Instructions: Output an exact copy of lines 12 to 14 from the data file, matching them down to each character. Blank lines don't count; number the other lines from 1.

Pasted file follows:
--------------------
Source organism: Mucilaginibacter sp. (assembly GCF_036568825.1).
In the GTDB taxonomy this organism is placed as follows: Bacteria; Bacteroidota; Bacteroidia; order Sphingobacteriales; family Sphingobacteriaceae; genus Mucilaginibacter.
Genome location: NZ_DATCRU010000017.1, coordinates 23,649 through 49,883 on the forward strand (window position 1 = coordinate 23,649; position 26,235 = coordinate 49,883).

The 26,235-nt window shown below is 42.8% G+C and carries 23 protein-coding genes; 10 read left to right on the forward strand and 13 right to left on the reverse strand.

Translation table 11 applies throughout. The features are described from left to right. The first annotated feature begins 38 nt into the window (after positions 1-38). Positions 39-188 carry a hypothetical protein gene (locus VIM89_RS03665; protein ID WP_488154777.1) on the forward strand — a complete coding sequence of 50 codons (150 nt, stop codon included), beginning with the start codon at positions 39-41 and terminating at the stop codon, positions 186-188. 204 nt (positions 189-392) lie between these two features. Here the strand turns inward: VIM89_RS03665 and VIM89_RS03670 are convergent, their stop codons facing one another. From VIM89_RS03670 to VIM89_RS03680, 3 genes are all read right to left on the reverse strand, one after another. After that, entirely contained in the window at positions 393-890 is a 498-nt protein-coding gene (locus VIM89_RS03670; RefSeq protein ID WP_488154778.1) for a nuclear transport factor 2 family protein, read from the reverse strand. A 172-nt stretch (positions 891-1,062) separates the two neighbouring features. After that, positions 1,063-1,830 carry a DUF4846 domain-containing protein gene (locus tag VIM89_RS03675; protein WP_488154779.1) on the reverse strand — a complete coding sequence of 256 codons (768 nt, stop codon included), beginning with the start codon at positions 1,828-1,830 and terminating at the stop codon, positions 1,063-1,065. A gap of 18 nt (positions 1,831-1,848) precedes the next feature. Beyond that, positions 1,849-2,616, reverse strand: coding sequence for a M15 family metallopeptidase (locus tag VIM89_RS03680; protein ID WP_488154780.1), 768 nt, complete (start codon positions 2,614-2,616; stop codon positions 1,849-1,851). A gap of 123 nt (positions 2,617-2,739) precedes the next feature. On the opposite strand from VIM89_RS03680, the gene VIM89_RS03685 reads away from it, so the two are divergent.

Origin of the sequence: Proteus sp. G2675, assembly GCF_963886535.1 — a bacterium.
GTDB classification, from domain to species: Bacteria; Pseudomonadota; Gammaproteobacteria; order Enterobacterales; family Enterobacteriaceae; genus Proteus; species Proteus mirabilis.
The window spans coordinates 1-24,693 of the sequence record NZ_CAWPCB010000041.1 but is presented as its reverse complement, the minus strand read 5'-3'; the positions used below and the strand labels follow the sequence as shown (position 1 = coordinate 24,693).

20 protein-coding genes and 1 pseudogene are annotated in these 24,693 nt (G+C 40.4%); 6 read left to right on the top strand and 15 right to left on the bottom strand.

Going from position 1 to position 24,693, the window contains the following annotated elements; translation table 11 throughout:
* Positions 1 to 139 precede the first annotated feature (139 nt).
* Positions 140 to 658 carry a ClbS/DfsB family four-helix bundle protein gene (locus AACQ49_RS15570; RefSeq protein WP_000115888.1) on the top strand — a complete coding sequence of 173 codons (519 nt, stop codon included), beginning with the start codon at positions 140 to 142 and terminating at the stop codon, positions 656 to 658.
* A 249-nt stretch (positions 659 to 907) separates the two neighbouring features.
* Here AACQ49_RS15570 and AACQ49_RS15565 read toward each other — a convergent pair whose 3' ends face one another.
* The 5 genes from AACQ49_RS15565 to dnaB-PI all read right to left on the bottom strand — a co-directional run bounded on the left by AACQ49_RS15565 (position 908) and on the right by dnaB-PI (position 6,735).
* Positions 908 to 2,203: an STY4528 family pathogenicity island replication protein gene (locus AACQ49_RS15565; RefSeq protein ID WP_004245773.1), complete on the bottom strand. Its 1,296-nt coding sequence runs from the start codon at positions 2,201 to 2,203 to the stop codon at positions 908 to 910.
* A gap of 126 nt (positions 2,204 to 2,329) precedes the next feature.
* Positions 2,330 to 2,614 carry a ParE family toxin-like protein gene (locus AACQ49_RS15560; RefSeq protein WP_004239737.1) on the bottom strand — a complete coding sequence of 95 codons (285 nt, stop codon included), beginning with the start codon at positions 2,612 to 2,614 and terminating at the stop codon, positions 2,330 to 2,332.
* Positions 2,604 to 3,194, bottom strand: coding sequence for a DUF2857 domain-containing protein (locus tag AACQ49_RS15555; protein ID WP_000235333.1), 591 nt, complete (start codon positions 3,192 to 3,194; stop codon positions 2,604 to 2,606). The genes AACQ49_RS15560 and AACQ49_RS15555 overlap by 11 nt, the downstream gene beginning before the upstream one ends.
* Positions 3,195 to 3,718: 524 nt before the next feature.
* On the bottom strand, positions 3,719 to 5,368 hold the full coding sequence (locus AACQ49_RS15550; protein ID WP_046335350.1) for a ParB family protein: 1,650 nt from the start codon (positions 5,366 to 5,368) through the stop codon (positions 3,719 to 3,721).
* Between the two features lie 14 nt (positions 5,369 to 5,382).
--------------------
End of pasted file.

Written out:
* Positions 140 to 658 carry a ClbS/DfsB family four-helix bundle protein gene (locus AACQ49_RS15570; RefSeq protein WP_000115888.1) on the top strand — a complete coding sequence of 173 codons (519 nt, stop codon included), beginning with the start codon at positions 140 to 142 and terminating at the stop codon, positions 656 to 658.
* A 249-nt stretch (positions 659 to 907) separates the two neighbouring features.
* Here AACQ49_RS15570 and AACQ49_RS15565 read toward each other — a convergent pair whose 3' ends face one another.